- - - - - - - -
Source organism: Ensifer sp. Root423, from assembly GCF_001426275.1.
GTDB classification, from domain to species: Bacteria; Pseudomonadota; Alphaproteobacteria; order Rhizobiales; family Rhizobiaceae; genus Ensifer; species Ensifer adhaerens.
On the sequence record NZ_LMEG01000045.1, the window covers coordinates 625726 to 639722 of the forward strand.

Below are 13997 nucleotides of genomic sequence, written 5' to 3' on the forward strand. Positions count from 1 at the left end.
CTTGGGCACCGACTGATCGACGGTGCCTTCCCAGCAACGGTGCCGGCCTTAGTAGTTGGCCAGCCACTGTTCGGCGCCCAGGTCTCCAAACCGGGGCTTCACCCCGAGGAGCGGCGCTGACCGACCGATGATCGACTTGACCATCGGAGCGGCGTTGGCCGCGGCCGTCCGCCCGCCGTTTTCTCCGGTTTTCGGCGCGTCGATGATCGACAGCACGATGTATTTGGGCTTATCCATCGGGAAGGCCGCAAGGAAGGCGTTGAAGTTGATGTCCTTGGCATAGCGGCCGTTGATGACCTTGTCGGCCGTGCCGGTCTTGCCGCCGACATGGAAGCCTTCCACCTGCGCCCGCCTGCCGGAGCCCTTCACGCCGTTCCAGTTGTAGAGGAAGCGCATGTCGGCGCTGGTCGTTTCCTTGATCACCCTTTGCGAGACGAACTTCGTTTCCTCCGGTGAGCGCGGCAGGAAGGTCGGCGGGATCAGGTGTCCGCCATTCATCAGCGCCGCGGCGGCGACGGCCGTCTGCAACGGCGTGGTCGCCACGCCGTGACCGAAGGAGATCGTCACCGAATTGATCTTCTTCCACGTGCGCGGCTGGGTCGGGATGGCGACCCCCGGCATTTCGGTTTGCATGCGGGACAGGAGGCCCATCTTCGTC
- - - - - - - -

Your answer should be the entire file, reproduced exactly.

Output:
Source organism: Ensifer sp. Root423, from assembly GCF_001426275.1.
GTDB classification, from domain to species: Bacteria; Pseudomonadota; Alphaproteobacteria; order Rhizobiales; family Rhizobiaceae; genus Ensifer; species Ensifer adhaerens.
On the sequence record NZ_LMEG01000045.1, the window covers coordinates 625726 to 639722 of the forward strand.

Below are 13997 nucleotides of genomic sequence, written 5' to 3' on the forward strand. Positions count from 1 at the left end.
CTTGGGCACCGACTGATCGACGGTGCCTTCCCAGCAACGGTGCCGGCCTTAGTAGTTGGCCAGCCACTGTTCGGCGCCCAGGTCTCCAAACCGGGGCTTCACCCCGAGGAGCGGCGCTGACCGACCGATGATCGACTTGACCATCGGAGCGGCGTTGGCCGCGGCCGTCCGCCCGCCGTTTTCTCCGGTTTTCGGCGCGTCGATGATCGACAGCACGATGTATTTGGGCTTATCCATCGGGAAGGCCGCAAGGAAGGCGTTGAAGTTGATGTCCTTGGCATAGCGGCCGTTGATGACCTTGTCGGCCGTGCCGGTCTTGCCGCCGACATGGAAGCCTTCCACCTGCGCCCGCCTGCCGGAGCCCTTCACGCCGTTCCAGTTGTAGAGGAAGCGCATGTCGGCGCTGGTCGTTTCCTTGATCACCCTTTGCGAGACGAACTTCGTTTCCTCCGGTGAGCGCGGCAGGAAGGTCGGCGGGATCAGGTGTCCGCCATTCATCAGCGCCGCGGCGGCGACGGCCGTCTGCAACGGCGTGGTCGCCACGCCGTGACCGAAGGAGATCGTCACCGAATTGATCTTCTTCCACGTGCGCGGCTGGGTCGGGATGGCGACCCCCGGCATTTCGGTTTGCATGCGGGACAGGAGGCCCATCTTCGTC